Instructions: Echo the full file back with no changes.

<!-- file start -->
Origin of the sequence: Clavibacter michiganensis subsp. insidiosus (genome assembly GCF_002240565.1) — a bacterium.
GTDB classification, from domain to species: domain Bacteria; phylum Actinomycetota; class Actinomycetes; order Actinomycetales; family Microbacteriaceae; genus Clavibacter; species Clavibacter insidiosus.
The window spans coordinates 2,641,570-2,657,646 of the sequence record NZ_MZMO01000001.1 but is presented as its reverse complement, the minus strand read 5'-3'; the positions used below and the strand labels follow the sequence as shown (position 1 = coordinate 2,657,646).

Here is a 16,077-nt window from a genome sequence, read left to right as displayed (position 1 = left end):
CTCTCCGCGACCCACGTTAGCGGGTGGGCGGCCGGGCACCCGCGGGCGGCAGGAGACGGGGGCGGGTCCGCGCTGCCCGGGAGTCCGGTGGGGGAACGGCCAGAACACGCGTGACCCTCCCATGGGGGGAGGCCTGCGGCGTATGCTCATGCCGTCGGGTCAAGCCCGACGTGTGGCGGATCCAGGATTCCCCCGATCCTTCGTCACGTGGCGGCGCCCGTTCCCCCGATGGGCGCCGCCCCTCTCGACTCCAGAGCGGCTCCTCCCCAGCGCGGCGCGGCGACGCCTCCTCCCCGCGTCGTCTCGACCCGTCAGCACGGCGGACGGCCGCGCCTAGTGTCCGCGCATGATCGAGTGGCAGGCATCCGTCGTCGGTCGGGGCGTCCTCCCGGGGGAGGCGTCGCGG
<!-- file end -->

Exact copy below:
Origin of the sequence: Clavibacter michiganensis subsp. insidiosus (genome assembly GCF_002240565.1) — a bacterium.
GTDB classification, from domain to species: domain Bacteria; phylum Actinomycetota; class Actinomycetes; order Actinomycetales; family Microbacteriaceae; genus Clavibacter; species Clavibacter insidiosus.
The window spans coordinates 2,641,570-2,657,646 of the sequence record NZ_MZMO01000001.1 but is presented as its reverse complement, the minus strand read 5'-3'; the positions used below and the strand labels follow the sequence as shown (position 1 = coordinate 2,657,646).

Here is a 16,077-nt window from a genome sequence, read left to right as displayed (position 1 = left end):
CTCTCCGCGACCCACGTTAGCGGGTGGGCGGCCGGGCACCCGCGGGCGGCAGGAGACGGGGGCGGGTCCGCGCTGCCCGGGAGTCCGGTGGGGGAACGGCCAGAACACGCGTGACCCTCCCATGGGGGGAGGCCTGCGGCGTATGCTCATGCCGTCGGGTCAAGCCCGACGTGTGGCGGATCCAGGATTCCCCCGATCCTTCGTCACGTGGCGGCGCCCGTTCCCCCGATGGGCGCCGCCCCTCTCGACTCCAGAGCGGCTCCTCCCCAGCGCGGCGCGGCGACGCCTCCTCCCCGCGTCGTCTCGACCCGTCAGCACGGCGGACGGCCGCGCCTAGTGTCCGCGCATGATCGAGTGGCAGGCATCCGTCGTCGGTCGGGGCGTCCTCCCGGGGGAGGCGTCGCGG